I am going to deal with the first part first. I do not see how a badge on a midwife's uniform is going to reduce in any degree the appalling maternity and infant death rate of Scotland. I agree that Scotland's position in the matter is disgraceful and shacking, and reflects no credit on the people who have been responsible for the government of Scotland in the past. An examination of the figures of infant and maternal death rate shows quite clearly that the incidence of the death rate is in the poor quarters of our, big cities. In one ward in my constituency you have an infant death rate rising well over 100 per thousand per annum. At the other end of the same city it is reduced as low as 32 per thousand. Does a badge on a midwife's coat account for the difference, which the hon. Member and the Scottish Office know is due to the horrible housing conditions? Our city medical officers have proved the most direct association between this death rate and the size of the house the person is living in. In the single and two-apart- ment houses, it rises over the hundred, and in the houses where there are five or more apartments, it drops down into the twenties. This trivial thing will have absolutely no effect. Combined with the size of the house is the incidence of poverty among the people. I agree that a well-conceived Measure along these lines would be doing something if there were an attempt in the Bill to attract midwives to the service of the local authority and assure them of a secure income in their profession. The work of the midwife is one of the most important tasks that any woman could take on.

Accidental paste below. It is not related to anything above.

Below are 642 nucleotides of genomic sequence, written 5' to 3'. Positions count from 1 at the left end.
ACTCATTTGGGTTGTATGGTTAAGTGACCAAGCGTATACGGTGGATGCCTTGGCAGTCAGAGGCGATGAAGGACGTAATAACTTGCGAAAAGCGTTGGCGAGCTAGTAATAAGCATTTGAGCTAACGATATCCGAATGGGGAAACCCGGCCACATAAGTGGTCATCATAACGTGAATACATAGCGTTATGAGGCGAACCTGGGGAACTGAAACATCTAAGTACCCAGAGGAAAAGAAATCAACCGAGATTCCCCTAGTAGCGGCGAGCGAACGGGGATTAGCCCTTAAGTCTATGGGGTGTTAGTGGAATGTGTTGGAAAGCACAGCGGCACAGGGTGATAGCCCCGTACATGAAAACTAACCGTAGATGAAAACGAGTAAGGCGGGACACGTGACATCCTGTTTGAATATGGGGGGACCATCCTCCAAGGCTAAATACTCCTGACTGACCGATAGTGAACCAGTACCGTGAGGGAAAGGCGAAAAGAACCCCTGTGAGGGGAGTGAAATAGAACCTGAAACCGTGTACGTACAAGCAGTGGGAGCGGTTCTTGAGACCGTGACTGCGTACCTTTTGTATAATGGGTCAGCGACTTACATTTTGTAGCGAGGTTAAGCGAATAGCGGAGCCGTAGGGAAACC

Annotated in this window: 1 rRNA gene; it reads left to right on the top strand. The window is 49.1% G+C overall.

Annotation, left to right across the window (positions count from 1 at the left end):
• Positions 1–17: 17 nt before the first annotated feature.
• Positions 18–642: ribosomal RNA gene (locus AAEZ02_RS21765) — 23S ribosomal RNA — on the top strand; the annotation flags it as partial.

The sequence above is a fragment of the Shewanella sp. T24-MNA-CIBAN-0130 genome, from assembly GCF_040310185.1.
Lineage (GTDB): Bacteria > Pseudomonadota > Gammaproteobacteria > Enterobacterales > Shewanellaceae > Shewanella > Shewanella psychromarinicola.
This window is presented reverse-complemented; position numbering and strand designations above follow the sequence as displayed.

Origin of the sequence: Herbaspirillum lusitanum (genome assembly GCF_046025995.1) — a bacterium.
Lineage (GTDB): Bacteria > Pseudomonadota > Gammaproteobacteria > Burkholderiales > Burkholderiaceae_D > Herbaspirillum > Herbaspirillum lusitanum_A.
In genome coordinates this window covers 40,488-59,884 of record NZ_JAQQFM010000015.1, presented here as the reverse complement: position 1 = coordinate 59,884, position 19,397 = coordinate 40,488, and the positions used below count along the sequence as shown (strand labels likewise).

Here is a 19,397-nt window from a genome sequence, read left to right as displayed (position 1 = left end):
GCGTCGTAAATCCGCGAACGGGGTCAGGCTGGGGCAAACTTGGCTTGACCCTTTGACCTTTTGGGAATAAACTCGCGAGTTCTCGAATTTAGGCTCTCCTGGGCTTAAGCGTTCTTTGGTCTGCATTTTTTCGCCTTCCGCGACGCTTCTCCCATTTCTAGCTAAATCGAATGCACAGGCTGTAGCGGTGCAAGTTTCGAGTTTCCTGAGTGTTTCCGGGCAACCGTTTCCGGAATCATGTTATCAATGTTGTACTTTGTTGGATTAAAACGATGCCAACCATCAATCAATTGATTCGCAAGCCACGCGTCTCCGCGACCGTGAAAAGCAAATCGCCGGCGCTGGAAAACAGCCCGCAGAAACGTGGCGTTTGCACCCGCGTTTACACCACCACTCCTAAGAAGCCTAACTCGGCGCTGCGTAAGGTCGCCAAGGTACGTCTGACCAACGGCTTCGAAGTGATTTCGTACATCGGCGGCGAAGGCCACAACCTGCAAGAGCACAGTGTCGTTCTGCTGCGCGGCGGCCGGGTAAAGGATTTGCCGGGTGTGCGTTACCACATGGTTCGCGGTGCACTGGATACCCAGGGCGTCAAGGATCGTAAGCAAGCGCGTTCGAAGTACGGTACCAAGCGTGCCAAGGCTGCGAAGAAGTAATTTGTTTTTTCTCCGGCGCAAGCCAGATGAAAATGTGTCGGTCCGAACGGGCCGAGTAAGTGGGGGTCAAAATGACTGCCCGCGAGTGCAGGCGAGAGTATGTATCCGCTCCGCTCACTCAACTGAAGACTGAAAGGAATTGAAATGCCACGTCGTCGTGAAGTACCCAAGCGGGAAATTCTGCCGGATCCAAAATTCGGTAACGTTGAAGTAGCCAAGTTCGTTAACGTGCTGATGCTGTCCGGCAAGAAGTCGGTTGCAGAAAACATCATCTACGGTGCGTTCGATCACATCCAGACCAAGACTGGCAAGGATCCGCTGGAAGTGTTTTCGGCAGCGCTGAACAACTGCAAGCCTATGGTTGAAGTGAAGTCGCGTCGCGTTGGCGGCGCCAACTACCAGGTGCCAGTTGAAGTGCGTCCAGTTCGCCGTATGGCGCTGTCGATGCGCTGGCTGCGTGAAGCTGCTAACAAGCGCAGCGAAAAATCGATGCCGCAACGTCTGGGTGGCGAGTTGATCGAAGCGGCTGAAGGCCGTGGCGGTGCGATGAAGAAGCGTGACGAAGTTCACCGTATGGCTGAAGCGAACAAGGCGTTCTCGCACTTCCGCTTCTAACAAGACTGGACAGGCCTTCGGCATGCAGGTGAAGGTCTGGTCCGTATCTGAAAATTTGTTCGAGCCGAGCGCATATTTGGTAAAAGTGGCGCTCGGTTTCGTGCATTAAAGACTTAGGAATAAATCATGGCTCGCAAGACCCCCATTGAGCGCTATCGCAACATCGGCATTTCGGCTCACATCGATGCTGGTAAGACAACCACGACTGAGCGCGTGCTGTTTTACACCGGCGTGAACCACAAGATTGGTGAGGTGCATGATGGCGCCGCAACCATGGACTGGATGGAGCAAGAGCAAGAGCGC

The Act of 1915 makes arrangements for registration and for training—inadequate arrangements I admit—and I do not see that the arrangements outlined in this Bill are improving the position in any degree. The Act imposed upon the Glasgow Maternity Hospital and similar institutions in Edinburgh, Aberdeen and Dundee the duty of giving training to these people. The Government imposed this duty on these public institutions, which are entirely voluntary, and up to now, as far as I know, have made absolutely no allowance out of public funds for the extra responsible duties that are taken on, although the corresponding function carried out by hospitals in England for the training of maternity nurses is very definitely subsidised out of public funds. The same job in England is regarded as a national responsibility whereas in Scotland the duty is put on maternity hospitals, and they are supposed to get the money for the training of the nurses anyway they please. This has imposed a grievous burden on the Glasgow Maternity Hospital. It is no good setting up systems of training and laying down all sorts of rules and regulations about the registration and certification of these women unless you are going to attract into that profession-I use the word advisedly—of maternity nursing, a good class of women—women who are going to devote themselves to this work and are prepared to have the necessary courses of study which will fit them for the work. You are not going to attract the proper type of person unless you make some arrangement whereby the remuneration will represent at least a decent living. Under the original Act, in so far as this Bill does anything to amend it, the maternity nurse can get but the scraps of a living out of the odd jobs she can get. It is private enterprise of an absolutely unregulated type.